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The Dartmouth
April 19, 2024 | Latest Issue
The Dartmouth

Students discuss faith at interfaith dinner


The event began with presentations from five student speakers followed by dinner and small group discussions. The presentations, given by students from a variety of spiritual backgrounds, focused on what it means to be a student of faith at Dartmouth.

"Faith is pretty important to me on campus and this is an opportunity to share one person's way of finding faith at school," Meaghan Ferrick '07 said. Ferrick identifies herself as Christian and is involved in both Navigators and Aquinas House.

A few of the speakers also spoke to the various challenges that students of faith face daily at Dartmouth. These challenges included social labeling, ignorance and the social atmosphere on campus.

"It has been a struggle for me to live my life at Dartmouth with simplicity," Sally Elliot '07 said, "The culture here has elements of extravagance, wastefulness and arguably artificially stimulated wants." Elliot is a member of the Dartmouth Quaker Student Fellowship.

Michael Mina '06 spoke about his desire to see Dartmouth students become more open and accepting to different philosophies and faiths.

"If more people could keep their defensive guard from so quickly being raised near the crossroads of academia and religion or philosophy," Mina said, "this campus would certainly exist a warmer, more welcoming and accepting environment for students, faculty and staff to explore new ideas."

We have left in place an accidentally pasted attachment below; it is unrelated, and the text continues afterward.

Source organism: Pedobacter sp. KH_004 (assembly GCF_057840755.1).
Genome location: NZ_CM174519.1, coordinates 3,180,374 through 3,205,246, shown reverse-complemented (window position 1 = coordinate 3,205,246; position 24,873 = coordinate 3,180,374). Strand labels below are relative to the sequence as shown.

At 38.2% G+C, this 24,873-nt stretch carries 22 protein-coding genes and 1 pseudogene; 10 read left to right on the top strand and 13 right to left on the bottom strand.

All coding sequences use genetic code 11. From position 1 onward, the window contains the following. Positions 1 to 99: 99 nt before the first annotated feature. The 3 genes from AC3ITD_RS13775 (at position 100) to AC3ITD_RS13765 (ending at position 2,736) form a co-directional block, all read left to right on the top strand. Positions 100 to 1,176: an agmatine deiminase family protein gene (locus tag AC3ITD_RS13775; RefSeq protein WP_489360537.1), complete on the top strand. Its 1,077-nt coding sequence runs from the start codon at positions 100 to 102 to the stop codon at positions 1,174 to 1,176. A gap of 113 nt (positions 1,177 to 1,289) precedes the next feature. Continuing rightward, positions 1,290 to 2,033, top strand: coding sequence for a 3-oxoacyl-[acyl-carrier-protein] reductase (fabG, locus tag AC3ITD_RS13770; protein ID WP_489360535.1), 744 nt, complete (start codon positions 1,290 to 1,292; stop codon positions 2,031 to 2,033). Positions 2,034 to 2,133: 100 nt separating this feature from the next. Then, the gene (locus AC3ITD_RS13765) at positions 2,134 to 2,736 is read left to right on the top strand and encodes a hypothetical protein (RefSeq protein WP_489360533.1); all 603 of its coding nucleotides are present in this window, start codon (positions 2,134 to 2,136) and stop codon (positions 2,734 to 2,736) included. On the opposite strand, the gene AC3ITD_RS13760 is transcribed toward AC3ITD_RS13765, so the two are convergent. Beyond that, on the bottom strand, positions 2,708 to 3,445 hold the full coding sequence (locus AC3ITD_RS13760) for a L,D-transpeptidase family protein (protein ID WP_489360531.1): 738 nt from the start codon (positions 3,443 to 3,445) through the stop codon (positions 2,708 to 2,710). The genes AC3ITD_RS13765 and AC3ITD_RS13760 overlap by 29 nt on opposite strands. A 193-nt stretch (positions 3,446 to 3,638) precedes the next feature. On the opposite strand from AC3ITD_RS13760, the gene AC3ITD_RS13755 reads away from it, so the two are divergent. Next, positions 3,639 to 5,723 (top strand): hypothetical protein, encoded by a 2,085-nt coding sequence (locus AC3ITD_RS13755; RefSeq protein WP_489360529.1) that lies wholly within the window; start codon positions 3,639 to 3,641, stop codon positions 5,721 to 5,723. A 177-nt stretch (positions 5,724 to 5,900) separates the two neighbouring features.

Mina's presentation focused on his experience as an ex-monk returning to Dartmouth after spending a year in Sri Lanka, where he lived in both a monastery and a refugee camp.

Speakers also highlighted the ways in which their faith has grown at Dartmouth.

"My faith is a way of connecting with people, it has made a lot of my friendships that much stronger," Ferrick said.

Dinner discussions centered on the difficulty that many students have reconciling their faith with the College's secular academic culture, as well as ways in which spirituality can develop on campus.

The event, which began three years ago, is designed to provide a space where students can foster mutual understanding by speaking openly about their spiritual and religious views, according to Jennifer Compton, Seminary Intern at the Tucker Foundation.

"It is not meant to be a debate, it's a place for discussion that makes people more aware of how faith grows on campus," Jillian Hamma '09, Tucker civic intern in the Office of Religious and Spiritual Life, "A lot of people consider themselves spiritual on campus but there is not really a forum to discuss it. This [Voices of Faith] is a place for people to share and think and hear about people's experiences."

Seventy percent of incoming Dartmouth students identify themselves as spiritual or religious people, according to the Office of Religious and Spiritual Life.

The Multi-Faith Initiative of the Tucker Foundation sponsored the event.